The Japan Series, matching the winners of both Climax Series, will be start on November 1 at the home of the Central League champ and will be played in a 2-3-2 format.
Fighters move on in Pacific League playoffs; Lions up next
The defending Pacific League Champion Hokkaido Nippon Ham Fighters wrapped up a 2-0 series win in the first stage of the league's "Climax Series" with a 7-2 victory over the Orix Buffaloes at the Kyocera Dome in Osaka.
The second stage, which requires four wins, starts on Friday at the Seibu Dome in Tokorazawa. Seibu will only have to win three games though to win the series as the league champion gets a win spotted to them along with homefield advantage. The Fighters have to win four games.
The Central League does not start its playoffs until Saturday. Hanshin manager Akinobu Okada has offered to quit after his team blew a 13-game lead in the league to the Yomiuri Giants.
Fighters grab Game 1 of Pacific League playoffs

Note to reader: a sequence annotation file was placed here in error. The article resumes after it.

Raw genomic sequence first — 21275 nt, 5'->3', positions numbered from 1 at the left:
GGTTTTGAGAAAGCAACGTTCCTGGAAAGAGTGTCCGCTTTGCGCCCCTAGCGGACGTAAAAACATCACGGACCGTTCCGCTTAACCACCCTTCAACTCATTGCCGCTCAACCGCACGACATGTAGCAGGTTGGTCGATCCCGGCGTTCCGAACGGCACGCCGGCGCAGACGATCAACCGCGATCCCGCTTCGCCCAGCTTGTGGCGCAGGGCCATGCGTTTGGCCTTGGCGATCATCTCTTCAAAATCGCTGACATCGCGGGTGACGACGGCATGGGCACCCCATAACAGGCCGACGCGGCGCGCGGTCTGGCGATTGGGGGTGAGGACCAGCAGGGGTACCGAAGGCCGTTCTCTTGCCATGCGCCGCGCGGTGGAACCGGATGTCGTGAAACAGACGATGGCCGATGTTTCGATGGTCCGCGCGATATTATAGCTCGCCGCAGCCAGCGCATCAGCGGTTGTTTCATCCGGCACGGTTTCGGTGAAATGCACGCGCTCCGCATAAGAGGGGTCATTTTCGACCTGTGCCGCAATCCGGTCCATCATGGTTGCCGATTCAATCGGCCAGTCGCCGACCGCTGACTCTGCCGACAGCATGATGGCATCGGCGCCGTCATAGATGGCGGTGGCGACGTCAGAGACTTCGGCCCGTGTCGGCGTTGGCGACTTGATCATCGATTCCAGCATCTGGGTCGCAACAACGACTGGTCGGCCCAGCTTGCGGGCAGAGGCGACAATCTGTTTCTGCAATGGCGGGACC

The defending Pacific League champion Hokkaido Nippon Ham Fighters won the first game of their best of three first round playoff series against the Orix Buffaloes with a 4-1 win at the Kyocera Dome in Osaka.
Fighters ace Yu Darvish struck out 14 in a 139-pitch complete game. Game 2 will also be in Osaka. The winner will face the Seibu Lions in a best of five series.
The Central League playoffs won't start until next week. Yomiuri won its second straight regular season title after finally reeling in the Hanshin Tigers (who once led by as many as 13 games this summer). The Tigers will face the defending Japan Series champion Chunichi Dragons in the first round.
ALCS Game 1 Open Thread: Sentimental Favorites vs Big Meanies, 5:37 pm PT
Despite Josh's eloquent plea earlier today, I believe my description is apt.
The AL East champion Rays will be taking on the defening World Series champs in the Boston Red Sox.
James Shields (14-8, 3.56 ERA in the regular season) faces Daisuke Matsuzaka (18-3, 2.90 ERA).